So what we’re really interested in is the amount by which it’s increasing: around £56bn. That’s what this really comes down to: £56bn of day-to-day spending and £13bn of money to be invested. That’s the spending review.
Except that you can break it down even further.
That brings us to the second thing you need to know about it: we already know about a number of decisions which will be formalised this week.
We know, for instance, that £14bn extra is due to be spent on healthcare (that was announced alongside the NICs increase last month).
We know that a certain amount – probably around £6bn – needs to go on schools and international aid, based on existing promises. We know a certain amount is to be spent on net zero.
When all is said and done, then, the real question mark is who gets what’s left, the final £36bn or so of day-to-day spending.
The flurry of press releases in recent days from the Treasury, the behind-the-scenes jousting that’s been happening in Whitehall these past months, the briefing and counter-briefing: it’s all been about this £36bn.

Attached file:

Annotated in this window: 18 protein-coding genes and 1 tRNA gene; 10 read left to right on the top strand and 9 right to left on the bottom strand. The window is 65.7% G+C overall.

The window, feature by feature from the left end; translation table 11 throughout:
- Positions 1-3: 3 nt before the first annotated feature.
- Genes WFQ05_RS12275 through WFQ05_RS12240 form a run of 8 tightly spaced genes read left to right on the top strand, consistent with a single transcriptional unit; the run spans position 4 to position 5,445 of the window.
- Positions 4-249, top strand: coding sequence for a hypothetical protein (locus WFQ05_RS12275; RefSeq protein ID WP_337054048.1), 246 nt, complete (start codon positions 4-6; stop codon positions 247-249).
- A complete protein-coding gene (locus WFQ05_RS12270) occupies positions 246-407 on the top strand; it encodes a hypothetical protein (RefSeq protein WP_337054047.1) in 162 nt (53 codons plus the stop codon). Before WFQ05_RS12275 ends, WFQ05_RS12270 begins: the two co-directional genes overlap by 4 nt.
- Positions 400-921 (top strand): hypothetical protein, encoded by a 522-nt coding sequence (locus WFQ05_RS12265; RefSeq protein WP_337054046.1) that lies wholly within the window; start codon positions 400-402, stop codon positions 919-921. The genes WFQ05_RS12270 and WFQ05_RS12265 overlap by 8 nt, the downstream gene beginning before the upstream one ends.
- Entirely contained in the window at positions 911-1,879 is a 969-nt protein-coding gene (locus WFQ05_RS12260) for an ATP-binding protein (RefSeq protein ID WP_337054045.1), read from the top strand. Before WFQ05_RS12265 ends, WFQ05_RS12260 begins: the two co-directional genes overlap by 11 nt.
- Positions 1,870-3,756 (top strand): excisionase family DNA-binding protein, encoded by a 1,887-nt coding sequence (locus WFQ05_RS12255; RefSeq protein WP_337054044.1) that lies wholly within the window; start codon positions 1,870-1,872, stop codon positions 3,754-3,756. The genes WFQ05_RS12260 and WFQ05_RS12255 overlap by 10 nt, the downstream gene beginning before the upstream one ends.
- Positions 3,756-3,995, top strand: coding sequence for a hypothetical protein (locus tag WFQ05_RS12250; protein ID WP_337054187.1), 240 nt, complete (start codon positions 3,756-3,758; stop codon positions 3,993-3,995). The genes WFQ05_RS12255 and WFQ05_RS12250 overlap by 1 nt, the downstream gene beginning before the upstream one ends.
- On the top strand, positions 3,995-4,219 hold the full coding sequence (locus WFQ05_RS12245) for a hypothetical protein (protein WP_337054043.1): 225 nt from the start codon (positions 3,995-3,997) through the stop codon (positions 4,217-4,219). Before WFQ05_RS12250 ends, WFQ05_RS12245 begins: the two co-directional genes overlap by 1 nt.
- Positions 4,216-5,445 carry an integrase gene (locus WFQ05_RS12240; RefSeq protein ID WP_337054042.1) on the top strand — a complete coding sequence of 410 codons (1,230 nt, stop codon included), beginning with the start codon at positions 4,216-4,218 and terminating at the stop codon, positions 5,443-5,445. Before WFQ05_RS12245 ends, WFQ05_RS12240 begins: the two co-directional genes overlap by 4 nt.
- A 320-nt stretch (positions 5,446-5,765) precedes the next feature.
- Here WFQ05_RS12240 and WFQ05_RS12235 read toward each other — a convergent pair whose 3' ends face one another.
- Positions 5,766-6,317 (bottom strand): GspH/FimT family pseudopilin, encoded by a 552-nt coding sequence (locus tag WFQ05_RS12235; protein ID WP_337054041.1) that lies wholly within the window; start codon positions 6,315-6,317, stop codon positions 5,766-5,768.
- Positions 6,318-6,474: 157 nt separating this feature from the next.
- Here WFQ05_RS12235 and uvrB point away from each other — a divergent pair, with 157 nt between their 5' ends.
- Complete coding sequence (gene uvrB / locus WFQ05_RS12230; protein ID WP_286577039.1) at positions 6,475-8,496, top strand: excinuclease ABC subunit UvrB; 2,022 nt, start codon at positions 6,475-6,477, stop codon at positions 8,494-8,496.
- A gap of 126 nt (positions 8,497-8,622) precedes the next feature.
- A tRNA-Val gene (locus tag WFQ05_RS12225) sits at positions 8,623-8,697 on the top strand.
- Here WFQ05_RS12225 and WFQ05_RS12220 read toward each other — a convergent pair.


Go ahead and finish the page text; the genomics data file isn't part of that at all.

The final thing you need to know about this spending review – perhaps the most important – is that it is the first major spending review not overtly about austerity since the Gordon Brown era.
That £36bn won’t necessarily manifest itself as inflation-busting increases in every department; some will remain squeezed.
But viewed at least through the prism of departmental spending, the era of austerity has given way, if not to an era of plenty, then to something else.
The reality, however, is that any primer is insufficient to prepare any of us for a monumental deluge of figures and policies on Wednesday.
It’s invariably the case with such set piece events that we only discern the story in the days after the chancellor has sat down in the Commons.
Given the scale of policy coming our way this week, that’s even more likely to be the case than usual. So stay tuned and we’ll bring you all the analysis as it comes.
Follow budget coverage live on Sky News tomorrow with the chancellor’s announcement from 12.30pm